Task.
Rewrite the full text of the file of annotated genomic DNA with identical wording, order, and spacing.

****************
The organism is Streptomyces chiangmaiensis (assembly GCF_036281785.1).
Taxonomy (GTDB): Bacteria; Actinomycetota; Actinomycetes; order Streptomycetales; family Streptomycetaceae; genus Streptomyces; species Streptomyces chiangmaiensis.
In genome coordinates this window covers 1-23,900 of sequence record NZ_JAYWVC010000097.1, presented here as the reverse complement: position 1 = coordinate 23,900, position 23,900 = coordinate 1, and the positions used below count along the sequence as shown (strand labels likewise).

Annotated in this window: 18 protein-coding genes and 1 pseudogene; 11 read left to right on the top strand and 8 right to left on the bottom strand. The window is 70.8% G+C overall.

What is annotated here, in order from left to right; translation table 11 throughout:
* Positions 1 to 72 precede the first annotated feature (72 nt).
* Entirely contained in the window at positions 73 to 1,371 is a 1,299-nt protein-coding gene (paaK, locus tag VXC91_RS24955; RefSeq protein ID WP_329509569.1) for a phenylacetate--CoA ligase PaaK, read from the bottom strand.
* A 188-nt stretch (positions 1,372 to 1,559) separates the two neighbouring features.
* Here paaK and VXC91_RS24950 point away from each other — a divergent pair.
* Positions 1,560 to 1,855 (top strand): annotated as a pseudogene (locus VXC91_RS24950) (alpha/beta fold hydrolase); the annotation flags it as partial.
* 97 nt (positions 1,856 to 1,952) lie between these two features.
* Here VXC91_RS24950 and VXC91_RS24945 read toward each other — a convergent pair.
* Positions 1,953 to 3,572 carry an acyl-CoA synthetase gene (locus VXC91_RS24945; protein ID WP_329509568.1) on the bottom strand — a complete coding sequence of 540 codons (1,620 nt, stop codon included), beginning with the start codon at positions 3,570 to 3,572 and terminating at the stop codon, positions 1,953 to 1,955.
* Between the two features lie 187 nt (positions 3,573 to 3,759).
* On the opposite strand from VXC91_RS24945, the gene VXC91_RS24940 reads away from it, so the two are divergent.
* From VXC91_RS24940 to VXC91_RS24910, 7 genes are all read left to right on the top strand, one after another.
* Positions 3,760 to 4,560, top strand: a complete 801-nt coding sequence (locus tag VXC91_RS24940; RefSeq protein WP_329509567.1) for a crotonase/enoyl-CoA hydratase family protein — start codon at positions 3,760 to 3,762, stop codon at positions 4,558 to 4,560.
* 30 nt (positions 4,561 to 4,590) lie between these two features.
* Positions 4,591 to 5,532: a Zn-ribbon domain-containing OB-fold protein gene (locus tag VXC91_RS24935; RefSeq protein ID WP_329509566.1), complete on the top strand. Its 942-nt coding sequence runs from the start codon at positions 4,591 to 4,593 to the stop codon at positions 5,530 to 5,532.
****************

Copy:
The organism is Streptomyces chiangmaiensis (assembly GCF_036281785.1).
Taxonomy (GTDB): Bacteria; Actinomycetota; Actinomycetes; order Streptomycetales; family Streptomycetaceae; genus Streptomyces; species Streptomyces chiangmaiensis.
In genome coordinates this window covers 1-23,900 of sequence record NZ_JAYWVC010000097.1, presented here as the reverse complement: position 1 = coordinate 23,900, position 23,900 = coordinate 1, and the positions used below count along the sequence as shown (strand labels likewise).

Annotated in this window: 18 protein-coding genes and 1 pseudogene; 11 read left to right on the top strand and 8 right to left on the bottom strand. The window is 70.8% G+C overall.

What is annotated here, in order from left to right; translation table 11 throughout:
* Positions 1 to 72 precede the first annotated feature (72 nt).
* Entirely contained in the window at positions 73 to 1,371 is a 1,299-nt protein-coding gene (paaK, locus tag VXC91_RS24955; RefSeq protein ID WP_329509569.1) for a phenylacetate--CoA ligase PaaK, read from the bottom strand.
* A 188-nt stretch (positions 1,372 to 1,559) separates the two neighbouring features.
* Here paaK and VXC91_RS24950 point away from each other — a divergent pair.
* Positions 1,560 to 1,855 (top strand): annotated as a pseudogene (locus VXC91_RS24950) (alpha/beta fold hydrolase); the annotation flags it as partial.
* 97 nt (positions 1,856 to 1,952) lie between these two features.
* Here VXC91_RS24950 and VXC91_RS24945 read toward each other — a convergent pair.
* Positions 1,953 to 3,572 carry an acyl-CoA synthetase gene (locus VXC91_RS24945; protein ID WP_329509568.1) on the bottom strand — a complete coding sequence of 540 codons (1,620 nt, stop codon included), beginning with the start codon at positions 3,570 to 3,572 and terminating at the stop codon, positions 1,953 to 1,955.
* Between the two features lie 187 nt (positions 3,573 to 3,759).
* On the opposite strand from VXC91_RS24945, the gene VXC91_RS24940 reads away from it, so the two are divergent.
* From VXC91_RS24940 to VXC91_RS24910, 7 genes are all read left to right on the top strand, one after another.
* Positions 3,760 to 4,560, top strand: a complete 801-nt coding sequence (locus tag VXC91_RS24940; RefSeq protein WP_329509567.1) for a crotonase/enoyl-CoA hydratase family protein — start codon at positions 3,760 to 3,762, stop codon at positions 4,558 to 4,560.
* 30 nt (positions 4,561 to 4,590) lie between these two features.
* Positions 4,591 to 5,532: a Zn-ribbon domain-containing OB-fold protein gene (locus tag VXC91_RS24935; RefSeq protein ID WP_329509566.1), complete on the top strand. Its 942-nt coding sequence runs from the start codon at positions 4,591 to 4,593 to the stop codon at positions 5,530 to 5,532.